It is important to perform a dental prophylaxis recording the baseline tooth color. A recent published paper showed a significant difference (average of two ΔE units of change) on tooth color when measured before and after dental prophylaxis. This may reach the threshold for clinical detection (ΔE = 3.0) for some patients (de Geus et al. 2015).

7.4.3 Application of a Desensitizing Agent

As reported earlier, one of the main side effects of in-office dental bleaching is TS. Although this side effect cannot be completely eliminated, the number of patients that experience TS and the intensity of TS can be reduced by previous application of a desensitizing gel composed of 5 % potassium nitrate (Tay et al. 2009; Wang et al. 2015). Desensitizers composed of glutaraldehyde and HEMA was also reported to be effective to reduce the bleaching-induced TS, and can be an alternative to the potassium nitrate gel (Mehta et al. 2013).
This procedure can be performed before or after isolation of the dental arch, as the material is not aggressive to the gingival tissue. However, as the gel is usually agitated with the aid of a rotating brush it is recommended to apply the desensitizer before the protection of the soft tissues. The buccal surface of all teeth to be bleached should be covered with a 1-mm thick layer of the desensitizer and left in place for at least 10 min (Fig. 7.6). At the end of this period, the product should be agitated in each dental surface for 20 s with a rotating brush before removal. The inclusion of this step into the in-office bleaching protocol does not jeopardize the whitening efficacy of the hydrogen peroxide (Tay et al. 2009). After this period, the product should be removed with gauze (Fig. 7.7) or with a saliva ejector before application of the in-office bleaching gel. Rinsing can be performed as a final step for complete removal of the product.

Fig. 7.6

Application of a desensitizing gel composed of 5 % potassium nitrate for 10 min (Dessensibilize KF 2 %, FGM, Joinville, SC, Brazil). After this period, the product should be agitated in each dental surface for 20 s with a rotating brush before removal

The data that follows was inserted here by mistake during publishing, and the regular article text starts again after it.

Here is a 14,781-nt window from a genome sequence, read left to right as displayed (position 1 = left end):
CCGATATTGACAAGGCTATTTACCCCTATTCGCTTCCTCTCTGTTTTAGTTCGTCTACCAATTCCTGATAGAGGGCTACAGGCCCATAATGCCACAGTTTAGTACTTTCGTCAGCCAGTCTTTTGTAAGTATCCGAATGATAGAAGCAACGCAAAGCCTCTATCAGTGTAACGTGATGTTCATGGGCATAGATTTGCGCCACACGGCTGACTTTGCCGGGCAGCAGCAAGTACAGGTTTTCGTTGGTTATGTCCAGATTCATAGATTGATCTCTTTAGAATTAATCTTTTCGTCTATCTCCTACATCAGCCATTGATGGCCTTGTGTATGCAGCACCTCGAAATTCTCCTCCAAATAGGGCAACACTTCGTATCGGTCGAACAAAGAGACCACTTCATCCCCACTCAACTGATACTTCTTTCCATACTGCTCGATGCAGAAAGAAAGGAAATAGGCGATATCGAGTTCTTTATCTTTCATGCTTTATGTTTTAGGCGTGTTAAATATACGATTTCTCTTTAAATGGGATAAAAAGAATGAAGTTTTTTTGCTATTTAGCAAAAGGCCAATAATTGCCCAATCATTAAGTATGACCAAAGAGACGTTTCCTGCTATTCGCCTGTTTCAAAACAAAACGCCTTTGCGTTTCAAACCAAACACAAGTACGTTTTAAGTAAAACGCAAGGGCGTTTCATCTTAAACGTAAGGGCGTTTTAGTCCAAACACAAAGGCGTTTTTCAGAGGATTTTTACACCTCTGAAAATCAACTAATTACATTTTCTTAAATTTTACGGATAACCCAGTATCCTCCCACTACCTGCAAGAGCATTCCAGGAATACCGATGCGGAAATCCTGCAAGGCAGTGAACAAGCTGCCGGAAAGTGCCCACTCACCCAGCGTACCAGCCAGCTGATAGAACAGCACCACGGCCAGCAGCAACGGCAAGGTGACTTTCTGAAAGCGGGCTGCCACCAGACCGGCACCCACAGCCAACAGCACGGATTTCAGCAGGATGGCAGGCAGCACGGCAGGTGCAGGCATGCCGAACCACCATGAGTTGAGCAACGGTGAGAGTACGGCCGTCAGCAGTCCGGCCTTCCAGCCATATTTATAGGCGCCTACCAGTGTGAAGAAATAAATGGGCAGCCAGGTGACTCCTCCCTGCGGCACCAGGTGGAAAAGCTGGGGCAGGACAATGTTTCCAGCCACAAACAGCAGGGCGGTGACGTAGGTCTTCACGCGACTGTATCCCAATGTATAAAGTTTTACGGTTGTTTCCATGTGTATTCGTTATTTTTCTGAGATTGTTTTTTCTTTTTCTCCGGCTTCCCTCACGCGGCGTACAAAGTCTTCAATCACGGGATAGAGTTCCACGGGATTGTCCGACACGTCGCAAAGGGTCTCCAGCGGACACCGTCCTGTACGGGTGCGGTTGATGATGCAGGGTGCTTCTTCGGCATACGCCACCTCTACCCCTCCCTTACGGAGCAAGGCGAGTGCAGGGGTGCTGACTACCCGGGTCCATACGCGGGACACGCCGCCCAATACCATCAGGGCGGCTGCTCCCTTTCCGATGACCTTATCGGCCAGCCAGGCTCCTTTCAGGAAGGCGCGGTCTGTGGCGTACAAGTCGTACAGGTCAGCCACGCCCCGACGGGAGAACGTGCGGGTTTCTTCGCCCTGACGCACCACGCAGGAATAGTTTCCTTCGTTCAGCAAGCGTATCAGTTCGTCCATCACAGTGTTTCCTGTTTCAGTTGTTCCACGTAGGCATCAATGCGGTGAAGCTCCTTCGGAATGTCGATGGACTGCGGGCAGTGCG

Fig. 7.7

Removal of the desensitizing gel with dental gauze or high-speed suction. After removal of the excesses, water rinsing was performed

7.4.4 Protection of the Soft Tissues

Hydrogen peroxide in high concentrations, such as those used for in-office bleaching, may cause burning of the dental tissues (Fig. 7.4). Several attempts should be made to avoid contact with the soft tissues.
The use of lip and cheek retractors associated with a light-cured gingival barrier (Fig. 7.8) is quite common. The former can maintain lips, cheeks, and even tongue away from the bleaching gel while the latter prevents the contact of the bleaching gel with the gingival tissue. An increased frequency of micronuclei of cells from the gingival tissue (which is an evidence of genotoxicity) was observed in patients submitted to in-office bleaching (Klaric et al. 2013), which may be the result of soft burning or even the contact with the gingival barrier. To avoid this, the light-curing gingival barrier should be adequately light cured (Fig. 7.8), according to the respective manufacturer’s recommendations, and clinicians should look at the teeth from an incisal aspect to detect any sealing failure of the gingival tissue.

Fig. 7.8

A lip and cheek retractor (ArcFlex, FGM, Joinville, SC, Brazil) is applied, followed by the application of a light-cured gingival barrier to protect the marginal gingival tissue
Rubber dam isolation can also be used for protection of the soft tissues. However, before rubber dam installation, a thick layer of petroleum jelly should be applied on the gingival tissue of the teeth to be bleached. Due to the hydrophobic nature of the petroleum jelly, the bleaching gel will be prevented from contacting the gingival tissue even if eventual isolation failure occurs.

7.4.5 Application of the In-Office Bleaching Gel

After choosing the in-office bleaching product, the manufacturer’s instructions should be followed (Fig. 7.9 and 7.10). Variations to what is advocated by manufacturers may lead to either whitening at reduced speed or increased TS rates (Reis et al. 2011b; Kose et al. 2015). By increasing the number and/or time of application, one may increase the degree of whitening obtained but at the time the risk of TS is also increased. In an opposite trend, reducing the number and/or time of application reduces the probability of TS but also limits the degree of whitening.

Fig. 7.9

The 35 % hydrogen peroxide in-office bleaching gel (Whiteness HP Blue 35 %, FGM, Joinville, SC, Brazil) is mixed and applied in all teeth to be bleached
Fig. 7.10

After some time in place, bubbles are visible in the gel, which result from the decomposition of the hydrogen peroxide
Most in-office bleaching gels require replenishing the product during a period that varies from 40 to 50 min. Some products require two, three, or four product replenishments in each clinical session. There are some products, however, that are indicated for a single 40–50-min application without replenishment. These products usually possess a basic pH that allows them to be used for longer application times without increasing the risk of TS (Kossatz et al. 2012; Reis et al. 2013). The product should be firstly removed with a cotton pellet, gauze, or high-speed suction (Fig. 7.11) before rinsing the dental surfaces with water. This procedure prevents any kind of soft tissue burning.

Sep 10, 2016 | Posted by in General Dentistry | Comments Off on In-Office Whitening